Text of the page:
Everyone knows the story of the Tempur-pedic mattress. It started out as a pressure-absorbing material developed by NASA in the 1970s to help support astronauts during liftoff. NASA released the technology in the 1980s, and a Swedish company helped further develop the product we see today.
NASA’s labs have been pumping out materials for years. The difference today is NASA is actually making an effort to get these technologies transferred and create the next memory-foam story. Here are a few materials that could launch the next generation of products and solutions.
Shape-memory alloys (SMAs) are alloys which deform at low temperatures and recover to original shape when heated. They are commercially available, but only operate up to 80°C. NASA is trying to boost that to 300°C to allow use of SMAs across more industries and applications.
SMAs are categorized into one of three types depending on how they deform and recover. A passive-type SMA creates force after heating. Active SMAs create force after heating, but are used below their transformation temperature. Superelastic SMAs transform during stress, but work above their transformation temperature.
Regardless of the SMA category, developers say stability is the major challenge. They try to design SMAs that consistently cycle between deformation and recovery. Shape and temperature are two examples. SMAs can deform or recover with a difference as little as 5° or 3mm. The temperature of SMAs fluctuates depending on the material type. SMAs can get hot or cool to the touch during transformation.
Even so, these temperature-sensitive alloys can take the place of sensors or electronics. Commercially available SMAs are currently used to replace circuit breakers and are incorporated in medical applications like stents. The alloys also have a high force per volume/ weight which suits them for compact actuator designs. NASA says a design currently in development uses an SMA to replace a traditional motor/gearbox actuation system which yields a weight savings of 41:1. SMAs deliver multiple stiffnesses and can create enough force to eliminate stand-alone systems like hydraulics and pneumatics.
NASA is also working on structural materials that are lightweight. One material in this category is fiberreinforced foam (FRF). FRF is a foam sandwiched between glass or carbon structural-fiber composite sheets.
The result is a foam-filled fluted sheet much like plastic alternatives to cardboard. FRF is not a new concept, but NASA’s creation is said to act as a better alternative to metal over currently available balsa or PVC-core sandwiches. It is 30 to 40% lighter than metal parts and absorbs the same amount of energy as metallic structures. NASA says the material withstands severe impact and recommends the material for use with dynamic loads.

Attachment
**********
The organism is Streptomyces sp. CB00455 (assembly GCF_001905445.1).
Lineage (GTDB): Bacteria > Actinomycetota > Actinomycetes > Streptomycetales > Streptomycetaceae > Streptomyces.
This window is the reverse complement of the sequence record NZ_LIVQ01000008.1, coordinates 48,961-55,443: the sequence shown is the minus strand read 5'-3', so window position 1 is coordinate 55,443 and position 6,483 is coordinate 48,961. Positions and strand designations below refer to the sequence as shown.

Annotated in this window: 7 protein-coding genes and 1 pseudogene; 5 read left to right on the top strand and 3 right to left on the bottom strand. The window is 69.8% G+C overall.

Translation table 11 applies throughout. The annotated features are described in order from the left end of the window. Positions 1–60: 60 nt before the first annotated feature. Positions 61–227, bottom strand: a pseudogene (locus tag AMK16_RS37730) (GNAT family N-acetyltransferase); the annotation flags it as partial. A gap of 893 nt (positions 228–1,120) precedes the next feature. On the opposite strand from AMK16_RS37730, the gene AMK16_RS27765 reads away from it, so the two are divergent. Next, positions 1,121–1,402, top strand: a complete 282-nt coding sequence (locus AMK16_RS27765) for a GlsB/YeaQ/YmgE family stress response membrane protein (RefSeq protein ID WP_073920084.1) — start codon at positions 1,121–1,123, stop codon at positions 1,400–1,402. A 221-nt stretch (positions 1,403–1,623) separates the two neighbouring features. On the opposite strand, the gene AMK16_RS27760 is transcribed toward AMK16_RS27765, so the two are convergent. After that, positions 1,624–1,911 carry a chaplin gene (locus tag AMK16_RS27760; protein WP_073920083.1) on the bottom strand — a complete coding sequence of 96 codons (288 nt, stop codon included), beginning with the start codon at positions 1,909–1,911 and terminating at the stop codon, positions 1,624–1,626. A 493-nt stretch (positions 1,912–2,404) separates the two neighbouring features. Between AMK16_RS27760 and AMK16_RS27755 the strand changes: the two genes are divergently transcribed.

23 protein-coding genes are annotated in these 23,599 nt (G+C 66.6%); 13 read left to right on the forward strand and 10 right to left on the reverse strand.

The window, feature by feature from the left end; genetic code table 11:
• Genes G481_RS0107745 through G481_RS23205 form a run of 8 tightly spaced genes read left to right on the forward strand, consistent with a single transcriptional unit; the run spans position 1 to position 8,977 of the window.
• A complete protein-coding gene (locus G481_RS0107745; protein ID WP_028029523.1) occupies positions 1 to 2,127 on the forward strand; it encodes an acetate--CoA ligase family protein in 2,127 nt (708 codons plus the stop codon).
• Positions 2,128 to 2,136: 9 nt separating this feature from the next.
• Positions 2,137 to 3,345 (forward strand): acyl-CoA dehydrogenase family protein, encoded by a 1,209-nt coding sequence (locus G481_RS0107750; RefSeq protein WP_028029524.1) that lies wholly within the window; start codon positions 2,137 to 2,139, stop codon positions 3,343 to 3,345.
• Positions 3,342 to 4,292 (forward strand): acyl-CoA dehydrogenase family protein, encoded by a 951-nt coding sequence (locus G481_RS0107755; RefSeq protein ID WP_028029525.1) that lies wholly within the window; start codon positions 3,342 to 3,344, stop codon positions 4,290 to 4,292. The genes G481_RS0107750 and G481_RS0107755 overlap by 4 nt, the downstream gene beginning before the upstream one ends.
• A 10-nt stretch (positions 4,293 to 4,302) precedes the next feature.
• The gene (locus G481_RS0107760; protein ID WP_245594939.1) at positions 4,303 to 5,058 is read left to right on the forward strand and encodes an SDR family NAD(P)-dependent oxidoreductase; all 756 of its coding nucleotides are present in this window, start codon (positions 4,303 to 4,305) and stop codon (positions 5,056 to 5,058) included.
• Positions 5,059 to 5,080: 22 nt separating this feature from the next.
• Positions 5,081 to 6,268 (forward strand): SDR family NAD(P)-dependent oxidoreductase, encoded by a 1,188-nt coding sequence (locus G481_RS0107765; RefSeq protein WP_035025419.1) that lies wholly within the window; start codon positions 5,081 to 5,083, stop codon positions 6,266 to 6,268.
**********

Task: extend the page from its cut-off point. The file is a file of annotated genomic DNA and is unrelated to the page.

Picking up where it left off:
The material can be a half-inch thick and thicker. It’s possible to customize the size, weight, impact resistance, and noise dampening through use of different types of foam, different types of resins and fibers, and by changing the direction of fibers. FRFs can be made into continuous sheet roll or into continuous snakelike rolls for cylindrical components. The sheets are molded using resin-infusion processes. After completion they can be cut using conventional cutting tools like table saws.
Another area of study for NASA researchers is superpolished metal. A company called Microengineered Metals Inc., Yorkville, Ill., has developed this process which produces surface finishes on aluminum with 5 Å or less root-mean-square roughness. The method includes a proprietary slurry used to polish a 2D or 3D object.
Superpolishing has advantages over normal polishing. Superpolishing creates a supersmooth and highly reflective finish that can eliminate the need to nickel-plate hard-to-polish metals like aluminum.
The proof is in the reflection. When a laser bounces off of a diamondpoint- turned piece of metal, the reflected light shows lines. When reflected off superpolished metal, nearly zero breaks in the light beam are seen by the human eye.
NASA says superpolishing could prove useful for injection molds, optical surfaces, and resonant cavities. The finish is said to reduce surface eddy currents and could potentially improve surface laminar flow due to lessened surface roughness.
A galactic material test lab
Materials International Space Station Experiment (MISSE-X) is the name, and material testing is the game. The MISSE-X is literally an experiment facility 220 miles above Earth, mounted to the exterior of the International Space Station (ISS). To be exact, it will be robotically installed on the International Space Station ExPRESS Logistics Carrier 2 payload platform. The Space-X Dragon capsule will ferry Modular Experiment Containers (MECs) to and from the ISS.
The MECs carry samples of materials and remain in space from six months to three years. MISSE-X is not a new experiment, MISSE 1 and 2 were deployed in August of 2001 and weren’t retrieved until July 2005. NASA says the MISSE-X will include new enhancements, including near realtime experiment monitoring, daily photographing of samples in ight, and expanded accommodations to house more — and more-complex — experiments. The MISSE-X team is also developing plug-and-play mechanical and avionics systems to more quickly and economically swap in new experiments.
NASA says materials on the MISSE-X will endure extreme levels of solar and charged-particle radiation, atomic oxygen, hard vacuum, temperature extremes, and contamination, hopefully giving researchers new insight into developing durable materials for spacecraft, ight hardware, and even astronaut clothing. MISSE-X will be deployed in 2014.